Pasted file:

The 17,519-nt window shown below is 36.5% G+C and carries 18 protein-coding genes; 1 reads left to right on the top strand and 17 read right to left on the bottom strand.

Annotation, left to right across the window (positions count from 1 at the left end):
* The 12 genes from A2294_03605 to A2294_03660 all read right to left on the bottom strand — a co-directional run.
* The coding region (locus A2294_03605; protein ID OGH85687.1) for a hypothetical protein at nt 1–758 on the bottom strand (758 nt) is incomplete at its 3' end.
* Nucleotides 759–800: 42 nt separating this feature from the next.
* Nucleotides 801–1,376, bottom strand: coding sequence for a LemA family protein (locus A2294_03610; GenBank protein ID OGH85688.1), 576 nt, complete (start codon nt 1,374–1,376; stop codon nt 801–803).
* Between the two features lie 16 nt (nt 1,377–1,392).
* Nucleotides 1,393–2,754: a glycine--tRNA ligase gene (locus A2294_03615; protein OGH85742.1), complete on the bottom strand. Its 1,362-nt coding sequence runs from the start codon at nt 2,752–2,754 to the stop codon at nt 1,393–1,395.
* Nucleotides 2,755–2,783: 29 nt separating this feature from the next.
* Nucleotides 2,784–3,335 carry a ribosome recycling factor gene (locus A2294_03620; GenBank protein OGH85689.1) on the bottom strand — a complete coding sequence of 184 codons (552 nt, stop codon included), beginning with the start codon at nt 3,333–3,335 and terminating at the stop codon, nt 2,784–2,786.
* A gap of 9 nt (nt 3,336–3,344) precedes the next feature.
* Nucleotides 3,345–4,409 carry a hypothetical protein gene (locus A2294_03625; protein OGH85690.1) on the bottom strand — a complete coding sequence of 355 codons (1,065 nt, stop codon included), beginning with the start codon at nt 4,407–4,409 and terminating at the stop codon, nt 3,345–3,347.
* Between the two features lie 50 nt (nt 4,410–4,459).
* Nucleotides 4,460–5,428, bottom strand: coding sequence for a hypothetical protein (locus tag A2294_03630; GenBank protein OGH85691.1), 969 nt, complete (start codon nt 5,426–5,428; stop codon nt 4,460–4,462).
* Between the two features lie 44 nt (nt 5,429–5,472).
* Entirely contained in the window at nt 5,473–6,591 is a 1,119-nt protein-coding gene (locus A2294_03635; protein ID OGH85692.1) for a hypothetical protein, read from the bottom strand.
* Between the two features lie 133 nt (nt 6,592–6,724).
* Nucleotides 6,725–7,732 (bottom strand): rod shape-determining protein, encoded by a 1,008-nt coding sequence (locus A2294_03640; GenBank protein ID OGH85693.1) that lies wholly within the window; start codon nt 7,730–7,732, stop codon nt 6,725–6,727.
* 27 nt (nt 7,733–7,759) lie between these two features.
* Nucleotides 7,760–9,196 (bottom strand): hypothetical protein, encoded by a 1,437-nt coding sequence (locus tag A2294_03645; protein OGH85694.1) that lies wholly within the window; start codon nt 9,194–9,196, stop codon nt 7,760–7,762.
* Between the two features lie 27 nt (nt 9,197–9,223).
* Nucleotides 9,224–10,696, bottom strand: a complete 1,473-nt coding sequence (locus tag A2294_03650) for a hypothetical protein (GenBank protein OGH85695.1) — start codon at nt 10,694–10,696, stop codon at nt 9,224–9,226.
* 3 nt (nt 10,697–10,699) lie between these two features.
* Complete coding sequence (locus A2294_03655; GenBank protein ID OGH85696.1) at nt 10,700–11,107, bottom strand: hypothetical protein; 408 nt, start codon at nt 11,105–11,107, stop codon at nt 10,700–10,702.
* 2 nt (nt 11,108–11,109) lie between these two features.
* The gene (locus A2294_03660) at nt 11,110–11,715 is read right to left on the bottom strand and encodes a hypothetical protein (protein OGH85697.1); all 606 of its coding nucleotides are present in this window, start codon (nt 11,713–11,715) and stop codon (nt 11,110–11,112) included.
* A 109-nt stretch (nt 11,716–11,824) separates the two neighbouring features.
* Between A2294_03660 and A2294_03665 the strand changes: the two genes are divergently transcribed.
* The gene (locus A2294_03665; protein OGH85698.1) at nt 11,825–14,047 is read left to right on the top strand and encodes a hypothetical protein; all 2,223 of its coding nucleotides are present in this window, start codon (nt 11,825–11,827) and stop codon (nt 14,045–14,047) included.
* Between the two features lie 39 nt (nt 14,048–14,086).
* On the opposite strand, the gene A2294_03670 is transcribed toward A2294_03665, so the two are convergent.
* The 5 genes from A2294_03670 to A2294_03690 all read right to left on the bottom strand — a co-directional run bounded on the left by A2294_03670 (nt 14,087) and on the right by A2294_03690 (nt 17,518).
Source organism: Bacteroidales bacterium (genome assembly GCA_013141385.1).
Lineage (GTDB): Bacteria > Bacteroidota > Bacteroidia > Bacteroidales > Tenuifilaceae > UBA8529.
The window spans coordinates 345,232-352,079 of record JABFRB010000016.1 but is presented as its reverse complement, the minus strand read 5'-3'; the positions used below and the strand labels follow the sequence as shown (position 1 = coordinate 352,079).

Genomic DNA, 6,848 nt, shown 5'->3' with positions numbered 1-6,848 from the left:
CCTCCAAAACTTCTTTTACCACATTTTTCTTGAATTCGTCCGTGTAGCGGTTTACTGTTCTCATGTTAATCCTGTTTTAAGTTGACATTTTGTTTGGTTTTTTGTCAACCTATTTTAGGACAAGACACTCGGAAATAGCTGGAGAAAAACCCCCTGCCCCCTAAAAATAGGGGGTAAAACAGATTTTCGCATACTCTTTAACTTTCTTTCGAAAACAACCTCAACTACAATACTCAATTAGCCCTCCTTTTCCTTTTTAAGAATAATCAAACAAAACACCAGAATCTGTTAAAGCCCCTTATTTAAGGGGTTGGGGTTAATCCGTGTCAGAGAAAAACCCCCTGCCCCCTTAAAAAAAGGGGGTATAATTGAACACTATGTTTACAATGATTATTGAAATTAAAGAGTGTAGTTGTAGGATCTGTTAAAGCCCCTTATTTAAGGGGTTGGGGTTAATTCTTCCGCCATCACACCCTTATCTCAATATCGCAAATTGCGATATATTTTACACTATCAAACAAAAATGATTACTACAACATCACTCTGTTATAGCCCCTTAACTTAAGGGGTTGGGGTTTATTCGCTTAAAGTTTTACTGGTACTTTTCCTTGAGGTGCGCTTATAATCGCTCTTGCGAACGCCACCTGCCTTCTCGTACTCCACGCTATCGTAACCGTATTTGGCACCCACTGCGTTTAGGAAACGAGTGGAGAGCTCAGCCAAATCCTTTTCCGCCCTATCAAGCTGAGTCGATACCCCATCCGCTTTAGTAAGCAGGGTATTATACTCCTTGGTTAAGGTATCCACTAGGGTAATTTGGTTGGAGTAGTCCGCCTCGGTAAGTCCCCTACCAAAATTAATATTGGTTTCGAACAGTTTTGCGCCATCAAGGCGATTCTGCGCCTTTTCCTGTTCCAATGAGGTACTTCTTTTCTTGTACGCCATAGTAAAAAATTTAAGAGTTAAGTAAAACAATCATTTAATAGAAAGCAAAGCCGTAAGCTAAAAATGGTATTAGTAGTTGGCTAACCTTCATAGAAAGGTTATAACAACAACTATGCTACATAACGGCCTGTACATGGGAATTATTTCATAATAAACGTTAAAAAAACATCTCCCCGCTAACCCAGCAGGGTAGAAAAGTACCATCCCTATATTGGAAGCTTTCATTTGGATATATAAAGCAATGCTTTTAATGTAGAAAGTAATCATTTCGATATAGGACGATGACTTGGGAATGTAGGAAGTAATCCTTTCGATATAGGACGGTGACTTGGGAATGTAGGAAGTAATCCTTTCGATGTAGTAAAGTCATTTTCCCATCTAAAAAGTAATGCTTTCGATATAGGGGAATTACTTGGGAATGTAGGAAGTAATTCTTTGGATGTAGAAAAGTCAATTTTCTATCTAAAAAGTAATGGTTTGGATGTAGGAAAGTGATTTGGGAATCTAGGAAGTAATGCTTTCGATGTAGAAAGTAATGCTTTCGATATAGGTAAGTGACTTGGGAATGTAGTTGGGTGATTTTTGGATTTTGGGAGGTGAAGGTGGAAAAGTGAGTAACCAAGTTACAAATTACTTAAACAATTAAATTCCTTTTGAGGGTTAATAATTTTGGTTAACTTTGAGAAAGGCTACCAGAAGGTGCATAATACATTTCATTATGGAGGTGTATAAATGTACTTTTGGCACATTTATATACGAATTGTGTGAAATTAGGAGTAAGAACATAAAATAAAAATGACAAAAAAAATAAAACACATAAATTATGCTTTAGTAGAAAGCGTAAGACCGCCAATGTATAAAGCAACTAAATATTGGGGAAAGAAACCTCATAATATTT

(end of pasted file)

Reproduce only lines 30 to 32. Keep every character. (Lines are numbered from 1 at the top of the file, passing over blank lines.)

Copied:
* Between the two features lie 39 nt (nt 14,048–14,086).
* On the opposite strand, the gene A2294_03670 is transcribed toward A2294_03665, so the two are convergent.
* The 5 genes from A2294_03670 to A2294_03690 all read right to left on the bottom strand — a co-directional run bounded on the left by A2294_03670 (nt 14,087) and on the right by A2294_03690 (nt 17,518).